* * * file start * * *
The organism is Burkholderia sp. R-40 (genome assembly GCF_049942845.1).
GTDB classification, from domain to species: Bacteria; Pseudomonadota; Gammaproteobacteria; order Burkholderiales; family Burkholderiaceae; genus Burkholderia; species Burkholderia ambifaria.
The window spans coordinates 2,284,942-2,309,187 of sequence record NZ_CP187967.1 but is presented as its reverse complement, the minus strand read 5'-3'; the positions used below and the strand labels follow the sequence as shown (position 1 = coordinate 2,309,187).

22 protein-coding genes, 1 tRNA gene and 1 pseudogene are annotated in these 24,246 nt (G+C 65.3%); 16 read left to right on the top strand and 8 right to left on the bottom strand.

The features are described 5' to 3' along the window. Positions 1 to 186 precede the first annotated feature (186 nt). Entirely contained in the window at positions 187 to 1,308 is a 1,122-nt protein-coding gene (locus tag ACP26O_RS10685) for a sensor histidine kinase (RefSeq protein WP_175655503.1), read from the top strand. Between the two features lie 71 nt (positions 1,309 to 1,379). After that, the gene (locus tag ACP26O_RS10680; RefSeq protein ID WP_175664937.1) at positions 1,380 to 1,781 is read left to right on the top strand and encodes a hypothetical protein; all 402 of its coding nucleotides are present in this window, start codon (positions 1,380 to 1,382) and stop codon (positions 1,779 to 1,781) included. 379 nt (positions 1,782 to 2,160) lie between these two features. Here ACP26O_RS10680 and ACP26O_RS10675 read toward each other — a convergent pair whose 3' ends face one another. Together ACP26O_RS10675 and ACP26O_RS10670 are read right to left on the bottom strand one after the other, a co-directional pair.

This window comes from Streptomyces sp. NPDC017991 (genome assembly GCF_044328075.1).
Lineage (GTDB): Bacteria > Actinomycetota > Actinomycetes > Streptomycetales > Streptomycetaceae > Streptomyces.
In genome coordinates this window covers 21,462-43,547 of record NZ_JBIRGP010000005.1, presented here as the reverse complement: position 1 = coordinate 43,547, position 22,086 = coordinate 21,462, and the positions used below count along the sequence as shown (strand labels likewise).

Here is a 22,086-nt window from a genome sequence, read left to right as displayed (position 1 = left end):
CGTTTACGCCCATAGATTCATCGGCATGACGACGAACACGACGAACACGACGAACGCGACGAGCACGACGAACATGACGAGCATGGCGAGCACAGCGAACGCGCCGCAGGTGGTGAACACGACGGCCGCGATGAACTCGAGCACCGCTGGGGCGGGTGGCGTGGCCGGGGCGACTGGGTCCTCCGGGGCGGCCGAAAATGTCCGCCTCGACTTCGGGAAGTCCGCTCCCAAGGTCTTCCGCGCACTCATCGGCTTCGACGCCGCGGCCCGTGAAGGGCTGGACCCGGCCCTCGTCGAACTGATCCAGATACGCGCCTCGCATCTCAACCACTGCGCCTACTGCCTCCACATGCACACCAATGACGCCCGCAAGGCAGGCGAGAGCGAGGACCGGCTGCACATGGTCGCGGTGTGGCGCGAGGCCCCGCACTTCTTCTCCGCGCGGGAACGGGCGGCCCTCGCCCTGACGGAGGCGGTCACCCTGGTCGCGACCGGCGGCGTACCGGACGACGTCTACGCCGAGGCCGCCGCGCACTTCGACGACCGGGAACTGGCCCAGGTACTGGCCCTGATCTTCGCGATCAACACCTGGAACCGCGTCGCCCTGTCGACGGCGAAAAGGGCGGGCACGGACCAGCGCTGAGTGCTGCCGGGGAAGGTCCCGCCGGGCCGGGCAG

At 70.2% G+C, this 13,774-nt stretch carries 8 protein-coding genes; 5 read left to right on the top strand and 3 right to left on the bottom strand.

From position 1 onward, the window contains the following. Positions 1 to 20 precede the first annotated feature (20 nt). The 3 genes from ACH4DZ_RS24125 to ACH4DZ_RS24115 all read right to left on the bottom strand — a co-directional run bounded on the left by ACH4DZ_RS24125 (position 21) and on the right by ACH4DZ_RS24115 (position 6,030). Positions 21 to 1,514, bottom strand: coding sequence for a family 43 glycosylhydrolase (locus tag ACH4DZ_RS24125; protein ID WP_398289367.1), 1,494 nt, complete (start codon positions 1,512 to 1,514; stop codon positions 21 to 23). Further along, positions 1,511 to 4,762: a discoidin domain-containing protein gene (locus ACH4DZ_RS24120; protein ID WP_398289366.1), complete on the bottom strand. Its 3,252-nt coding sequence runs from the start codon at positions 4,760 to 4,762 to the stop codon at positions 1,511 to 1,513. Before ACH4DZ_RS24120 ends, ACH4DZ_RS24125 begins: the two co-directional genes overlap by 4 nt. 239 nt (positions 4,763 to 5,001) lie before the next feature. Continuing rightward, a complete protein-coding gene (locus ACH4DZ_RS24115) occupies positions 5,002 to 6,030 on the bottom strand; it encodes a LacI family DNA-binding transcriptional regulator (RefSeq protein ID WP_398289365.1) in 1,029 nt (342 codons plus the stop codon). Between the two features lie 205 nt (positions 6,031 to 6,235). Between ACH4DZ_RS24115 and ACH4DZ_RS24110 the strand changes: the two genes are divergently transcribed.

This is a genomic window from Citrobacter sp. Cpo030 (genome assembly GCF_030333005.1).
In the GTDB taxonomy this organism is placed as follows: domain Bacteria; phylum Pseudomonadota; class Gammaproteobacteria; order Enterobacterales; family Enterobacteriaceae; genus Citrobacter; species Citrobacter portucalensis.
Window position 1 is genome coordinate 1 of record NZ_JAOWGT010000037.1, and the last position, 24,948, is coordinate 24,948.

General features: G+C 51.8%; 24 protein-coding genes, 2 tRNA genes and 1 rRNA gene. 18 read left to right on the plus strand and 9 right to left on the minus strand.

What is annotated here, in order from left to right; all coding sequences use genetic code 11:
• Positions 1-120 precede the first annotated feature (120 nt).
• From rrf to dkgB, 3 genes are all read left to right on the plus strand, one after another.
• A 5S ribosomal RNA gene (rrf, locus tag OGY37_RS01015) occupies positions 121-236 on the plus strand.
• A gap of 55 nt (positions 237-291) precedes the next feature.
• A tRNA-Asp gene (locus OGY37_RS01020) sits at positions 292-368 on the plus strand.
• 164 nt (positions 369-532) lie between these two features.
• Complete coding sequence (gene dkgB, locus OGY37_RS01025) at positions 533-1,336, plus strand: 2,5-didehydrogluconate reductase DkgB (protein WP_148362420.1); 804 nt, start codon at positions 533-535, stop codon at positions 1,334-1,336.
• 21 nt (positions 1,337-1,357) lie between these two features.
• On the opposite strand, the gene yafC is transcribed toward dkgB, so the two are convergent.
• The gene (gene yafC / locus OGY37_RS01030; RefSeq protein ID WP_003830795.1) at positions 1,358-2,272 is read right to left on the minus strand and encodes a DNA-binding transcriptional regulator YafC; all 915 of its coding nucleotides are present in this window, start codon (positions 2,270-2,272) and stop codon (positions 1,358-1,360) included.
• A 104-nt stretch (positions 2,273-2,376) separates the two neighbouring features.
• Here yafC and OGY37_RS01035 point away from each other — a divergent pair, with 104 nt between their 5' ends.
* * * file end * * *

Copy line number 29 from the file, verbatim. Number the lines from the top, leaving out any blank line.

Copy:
• Here yafC and OGY37_RS01035 point away from each other — a divergent pair, with 104 nt between their 5' ends.